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Sri Lanka: A decade of inaction and impunity


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  • ICJ advocacy on Sri Lanka at the UNHRC

 

Following is the written 

statement submitted by 

International Commission of Jurists, a non-governmental organisation in special consultative status, to the UNHRC ahead of the 

interactive dialogue on Sri Lanka that is to take place on 20 March. The ICJ has been actively engaged in the UNHRC process regarding human rights and rule of law issues in Sri Lanka.

 

Almost 10 years after Sri Lanka emerged from a period of conflict and massive human rights violations, the Government of Sri Lanka still has largely failed to implement its human rights obligations and commitments as reflected in Resolution 30/1.

This failure particularly impacts women who were directly victimised by the war. Despite 80% of the displaced population being female and more than 23% of households now being led by women,1 issues of specific importance to women seldom get highlighted or addressed.

Furthermore, although women were in the forefront in pursuing peace and demanding truth and accountability, they now appear to have been largely excluded from meaningfully participating in transitional justice processes.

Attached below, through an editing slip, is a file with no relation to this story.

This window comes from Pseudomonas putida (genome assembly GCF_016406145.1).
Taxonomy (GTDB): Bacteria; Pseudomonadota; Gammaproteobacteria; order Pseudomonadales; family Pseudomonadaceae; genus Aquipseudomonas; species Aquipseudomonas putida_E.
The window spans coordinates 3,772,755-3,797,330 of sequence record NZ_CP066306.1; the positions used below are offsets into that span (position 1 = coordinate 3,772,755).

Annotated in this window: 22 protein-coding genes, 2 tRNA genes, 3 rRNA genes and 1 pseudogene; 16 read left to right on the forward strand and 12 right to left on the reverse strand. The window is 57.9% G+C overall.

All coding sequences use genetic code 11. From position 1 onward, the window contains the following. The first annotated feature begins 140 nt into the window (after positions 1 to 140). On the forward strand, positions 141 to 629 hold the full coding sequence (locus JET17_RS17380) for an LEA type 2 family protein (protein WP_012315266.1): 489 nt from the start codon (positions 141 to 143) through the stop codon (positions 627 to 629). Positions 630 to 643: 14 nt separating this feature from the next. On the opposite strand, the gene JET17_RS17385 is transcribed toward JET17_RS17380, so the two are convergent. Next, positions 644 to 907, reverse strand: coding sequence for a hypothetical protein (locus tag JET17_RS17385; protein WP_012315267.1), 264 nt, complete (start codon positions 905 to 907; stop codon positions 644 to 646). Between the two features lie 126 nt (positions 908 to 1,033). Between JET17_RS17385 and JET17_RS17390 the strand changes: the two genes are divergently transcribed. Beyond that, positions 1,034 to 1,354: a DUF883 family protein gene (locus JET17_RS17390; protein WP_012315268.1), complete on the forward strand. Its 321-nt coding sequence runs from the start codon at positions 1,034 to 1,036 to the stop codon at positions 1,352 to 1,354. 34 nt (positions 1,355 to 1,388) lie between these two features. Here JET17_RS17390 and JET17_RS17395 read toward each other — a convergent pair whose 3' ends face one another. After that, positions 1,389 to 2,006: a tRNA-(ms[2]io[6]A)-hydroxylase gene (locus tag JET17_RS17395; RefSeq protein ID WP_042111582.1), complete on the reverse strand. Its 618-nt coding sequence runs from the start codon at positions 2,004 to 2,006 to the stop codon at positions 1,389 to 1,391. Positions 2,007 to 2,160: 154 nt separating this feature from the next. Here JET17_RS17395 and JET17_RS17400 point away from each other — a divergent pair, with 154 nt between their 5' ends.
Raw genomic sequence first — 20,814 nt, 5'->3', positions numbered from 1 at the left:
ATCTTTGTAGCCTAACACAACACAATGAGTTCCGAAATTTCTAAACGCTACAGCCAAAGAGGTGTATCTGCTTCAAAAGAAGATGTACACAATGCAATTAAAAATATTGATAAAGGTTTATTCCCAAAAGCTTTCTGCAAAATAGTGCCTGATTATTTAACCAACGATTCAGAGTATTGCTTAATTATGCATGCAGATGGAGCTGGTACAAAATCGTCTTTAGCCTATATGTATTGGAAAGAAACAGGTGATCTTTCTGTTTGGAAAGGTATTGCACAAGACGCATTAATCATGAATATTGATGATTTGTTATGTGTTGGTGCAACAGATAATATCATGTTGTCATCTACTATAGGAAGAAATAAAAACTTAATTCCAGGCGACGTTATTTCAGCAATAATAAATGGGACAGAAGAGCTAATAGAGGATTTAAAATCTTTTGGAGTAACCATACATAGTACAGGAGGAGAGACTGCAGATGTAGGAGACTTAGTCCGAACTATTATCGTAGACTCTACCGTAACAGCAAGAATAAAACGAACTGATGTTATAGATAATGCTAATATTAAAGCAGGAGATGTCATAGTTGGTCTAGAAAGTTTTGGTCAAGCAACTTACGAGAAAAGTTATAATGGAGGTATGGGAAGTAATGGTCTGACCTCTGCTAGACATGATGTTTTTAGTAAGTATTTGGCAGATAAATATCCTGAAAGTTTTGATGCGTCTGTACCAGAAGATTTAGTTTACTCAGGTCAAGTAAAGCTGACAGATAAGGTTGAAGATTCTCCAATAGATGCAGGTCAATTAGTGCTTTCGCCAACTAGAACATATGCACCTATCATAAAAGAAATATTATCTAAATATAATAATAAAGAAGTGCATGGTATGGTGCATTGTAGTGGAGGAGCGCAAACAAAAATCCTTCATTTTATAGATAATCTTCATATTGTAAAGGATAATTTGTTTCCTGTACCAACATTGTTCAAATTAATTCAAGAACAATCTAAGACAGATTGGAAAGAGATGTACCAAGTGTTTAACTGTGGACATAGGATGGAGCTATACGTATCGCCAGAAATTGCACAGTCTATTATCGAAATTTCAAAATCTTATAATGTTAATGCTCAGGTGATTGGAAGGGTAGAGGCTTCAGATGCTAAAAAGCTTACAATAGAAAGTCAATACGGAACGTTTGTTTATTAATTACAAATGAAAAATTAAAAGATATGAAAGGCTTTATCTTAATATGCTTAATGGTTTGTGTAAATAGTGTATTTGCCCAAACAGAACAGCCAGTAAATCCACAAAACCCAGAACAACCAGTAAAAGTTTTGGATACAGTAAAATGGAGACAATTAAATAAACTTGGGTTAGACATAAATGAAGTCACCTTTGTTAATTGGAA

In this submission, the International Commission of Jurists (ICJ) will focus on two of four transitional justice mechanisms which the Government committed to establish under the Resolution: (a) the judicial mechanism with special counsel to investigate violations of human rights and international humanitarian law; and (b) the office of missing persons.



The judicial mechanism to investigate violations of human rights and international humanitarian law

The judicial mechanism to investigate violations of human rights and international humanitarian law has not been established. The President has publicly rejected the idea of foreign involvement in such a judicial mechanism,2 despite Sri Lanka having committed to such involvement in resolution 30/1. Although authorities have suggested the possibility of establishing a purely domestic judicial mechanism that will investigate allegations of violations of human rights,3 the Government has not even taken any steps towards this wholly inadequate measure.

In the context of adoption of Resolution 30/1, the ICJ highlighted why international participation (e.g. foreign judges, prosecutors, and investigators) in the judicial mechanism is necessary.4 First, the Sri Lankan justice system has for decades systematically failed to respond independently, impartially and effectively to violations of international human rights and humanitarian law perpetrated by security forces.5 Second there is a profound lack of trust in the domestic system from the Tamil community, arising from a perception that domestic courts have an ‘ethnic bias’. The outcome of the murder trial of Tamil parliamentarian Nadarajah Raviraj, where an all-Sinhalese jury acquitted five men including three Navy intelligence officers, seems to have further reinforced this perception.6